26 February 2024

Thou shalt not pray for the pope ... nor for the Bishops ...

Is today, February 26, the Feast of an Apostle?  No; S Matthias was on the 24th. BUT this is a leap year ... so the Apostle should be observed on the correct number of days before the Kalends of February. BUT more: that would get him onto a Sunday in Lent, which would be very wicked indeed. So he gets transferred onto Monday the 26th of February.

I love these Feasts of the Apostles. But, on these days, I am nowadays sometimes slightly saddened by the recollection that, since 1970, most of my fellow presbyters of the Roman Rite have been forbidden ... YES!! ... FORBIDDEN ... to pray for the pope or for the hierarchy in the Preface of the Eucharistic Prayer. 

Before that year, the Praefatio of the Mass for Apostles begged God to grant that he would not desert his flock but would guard it through his blessed Apostles with continual protection; that she might be governed by those same helmsmen whom the Father had appointed as vicarious shepherds of his Work.  

('continual': one old manuscript entertainingly reads pervigili; God, literally, was asked not to nod off to sleep. You might justly fear that mixed metaphors of Shepherds and Helmsmen might have been confusing to some people ... but such minor details had long-since been smoothed away.)

However, in the post-conciliar disorders, this petition was struck out. It is no longer lawful in the Preface for a Novus Ordo priest to beg (suppliciter exorare) the Father for anything at all.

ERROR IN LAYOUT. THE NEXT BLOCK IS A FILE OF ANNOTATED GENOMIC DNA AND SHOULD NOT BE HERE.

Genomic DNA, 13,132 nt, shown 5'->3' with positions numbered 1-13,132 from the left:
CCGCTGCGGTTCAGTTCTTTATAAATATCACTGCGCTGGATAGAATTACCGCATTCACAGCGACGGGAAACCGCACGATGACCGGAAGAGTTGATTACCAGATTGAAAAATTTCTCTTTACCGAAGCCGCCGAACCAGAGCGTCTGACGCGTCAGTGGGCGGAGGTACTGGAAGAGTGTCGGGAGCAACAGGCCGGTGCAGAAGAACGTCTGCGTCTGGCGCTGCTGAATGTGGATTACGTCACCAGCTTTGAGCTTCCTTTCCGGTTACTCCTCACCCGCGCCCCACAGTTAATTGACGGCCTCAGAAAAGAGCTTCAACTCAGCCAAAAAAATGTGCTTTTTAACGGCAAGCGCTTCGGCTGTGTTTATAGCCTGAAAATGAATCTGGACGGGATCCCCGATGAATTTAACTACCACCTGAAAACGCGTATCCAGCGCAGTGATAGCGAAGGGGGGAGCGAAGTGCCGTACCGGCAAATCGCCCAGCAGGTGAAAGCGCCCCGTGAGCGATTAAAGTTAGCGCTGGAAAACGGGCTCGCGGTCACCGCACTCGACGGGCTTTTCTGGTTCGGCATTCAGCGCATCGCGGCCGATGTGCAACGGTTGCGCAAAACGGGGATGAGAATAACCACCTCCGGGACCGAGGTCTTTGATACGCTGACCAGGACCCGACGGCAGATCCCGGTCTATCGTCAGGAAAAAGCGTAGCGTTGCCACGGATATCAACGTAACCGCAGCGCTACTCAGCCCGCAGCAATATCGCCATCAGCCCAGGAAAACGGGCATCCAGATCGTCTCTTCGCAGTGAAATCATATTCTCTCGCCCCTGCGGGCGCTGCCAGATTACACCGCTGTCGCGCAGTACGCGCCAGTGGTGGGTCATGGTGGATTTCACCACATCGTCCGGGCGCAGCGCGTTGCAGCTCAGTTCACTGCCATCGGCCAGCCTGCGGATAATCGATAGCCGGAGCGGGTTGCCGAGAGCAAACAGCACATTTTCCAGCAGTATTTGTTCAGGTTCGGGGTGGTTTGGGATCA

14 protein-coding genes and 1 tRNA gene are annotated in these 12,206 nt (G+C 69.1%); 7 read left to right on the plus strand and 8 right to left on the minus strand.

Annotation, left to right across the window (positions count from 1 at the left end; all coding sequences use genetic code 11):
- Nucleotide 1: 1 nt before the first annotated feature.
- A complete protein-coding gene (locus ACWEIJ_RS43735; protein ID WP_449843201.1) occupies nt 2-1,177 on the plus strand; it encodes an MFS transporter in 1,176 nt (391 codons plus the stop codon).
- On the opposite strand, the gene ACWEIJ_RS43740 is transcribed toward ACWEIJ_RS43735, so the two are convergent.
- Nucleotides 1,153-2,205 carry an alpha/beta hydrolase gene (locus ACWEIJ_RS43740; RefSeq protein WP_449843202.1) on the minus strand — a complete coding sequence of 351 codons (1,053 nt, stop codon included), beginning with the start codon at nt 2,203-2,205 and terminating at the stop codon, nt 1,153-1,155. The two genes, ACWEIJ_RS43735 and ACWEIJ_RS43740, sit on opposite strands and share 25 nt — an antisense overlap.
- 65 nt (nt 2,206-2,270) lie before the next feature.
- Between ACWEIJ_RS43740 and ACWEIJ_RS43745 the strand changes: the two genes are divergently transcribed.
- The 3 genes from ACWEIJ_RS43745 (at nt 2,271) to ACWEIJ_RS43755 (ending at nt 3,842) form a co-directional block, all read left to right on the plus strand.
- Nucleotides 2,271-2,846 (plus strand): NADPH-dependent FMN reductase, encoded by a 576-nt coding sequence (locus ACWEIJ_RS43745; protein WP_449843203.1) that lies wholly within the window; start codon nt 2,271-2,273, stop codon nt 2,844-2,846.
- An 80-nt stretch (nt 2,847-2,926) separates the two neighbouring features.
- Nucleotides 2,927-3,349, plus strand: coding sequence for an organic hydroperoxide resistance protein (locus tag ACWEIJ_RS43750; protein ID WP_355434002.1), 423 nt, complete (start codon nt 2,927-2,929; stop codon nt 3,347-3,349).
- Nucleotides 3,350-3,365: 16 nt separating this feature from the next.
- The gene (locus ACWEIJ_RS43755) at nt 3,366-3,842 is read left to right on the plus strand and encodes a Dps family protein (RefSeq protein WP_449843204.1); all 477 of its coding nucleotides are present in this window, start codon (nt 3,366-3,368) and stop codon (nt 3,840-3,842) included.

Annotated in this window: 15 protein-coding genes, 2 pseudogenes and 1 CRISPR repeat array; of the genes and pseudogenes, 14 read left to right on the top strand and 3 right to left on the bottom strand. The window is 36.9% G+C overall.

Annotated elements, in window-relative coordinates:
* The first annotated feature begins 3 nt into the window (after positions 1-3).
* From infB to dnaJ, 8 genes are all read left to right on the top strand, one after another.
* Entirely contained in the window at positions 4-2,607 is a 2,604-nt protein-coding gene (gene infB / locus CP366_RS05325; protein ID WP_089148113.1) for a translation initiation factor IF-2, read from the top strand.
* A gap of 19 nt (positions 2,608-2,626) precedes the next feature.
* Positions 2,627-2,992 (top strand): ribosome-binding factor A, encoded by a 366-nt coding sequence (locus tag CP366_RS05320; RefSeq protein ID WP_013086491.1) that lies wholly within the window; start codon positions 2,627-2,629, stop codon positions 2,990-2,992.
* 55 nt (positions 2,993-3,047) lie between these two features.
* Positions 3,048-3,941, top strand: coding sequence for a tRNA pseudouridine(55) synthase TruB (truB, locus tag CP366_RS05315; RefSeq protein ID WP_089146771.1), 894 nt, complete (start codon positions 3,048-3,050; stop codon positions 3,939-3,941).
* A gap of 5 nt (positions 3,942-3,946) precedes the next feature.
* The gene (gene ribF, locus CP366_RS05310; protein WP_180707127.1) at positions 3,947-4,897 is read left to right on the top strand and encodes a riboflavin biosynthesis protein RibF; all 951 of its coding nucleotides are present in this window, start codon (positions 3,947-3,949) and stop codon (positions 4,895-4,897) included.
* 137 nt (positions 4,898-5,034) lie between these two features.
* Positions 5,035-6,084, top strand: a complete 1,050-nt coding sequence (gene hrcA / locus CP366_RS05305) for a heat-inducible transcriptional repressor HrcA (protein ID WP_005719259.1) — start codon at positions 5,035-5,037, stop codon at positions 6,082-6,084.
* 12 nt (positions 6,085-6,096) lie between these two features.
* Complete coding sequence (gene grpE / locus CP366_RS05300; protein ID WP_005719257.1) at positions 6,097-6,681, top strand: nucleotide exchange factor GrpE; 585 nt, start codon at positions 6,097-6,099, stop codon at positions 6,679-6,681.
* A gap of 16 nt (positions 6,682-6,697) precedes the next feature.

I find myself wondering: if this salutary petition had been retained and kept in the Preface, might the Church have been spared the terrible decades since the Council? Instead, there is not a single word of deprecation in the new Preface.

Another detail which is not without significance: in the formula which has replaced the old Preface, instead of the reference to "Vicars of your work", the unfortunate clergy concerned have been saddled with "Vicars of your Son", which I take to be an allusion to the phrase "Vicar of Christ", commonly applied to the Roman Pontiff.

And I think that phrase smells of Canon Law. Or am I being over-sensitive?

Do remember to thank God for Summorum Pontificum.

1 comment:

Banshee said...

Well, Jesus fell asleep in the boat in the storm, which was unnerving for everyone but Him.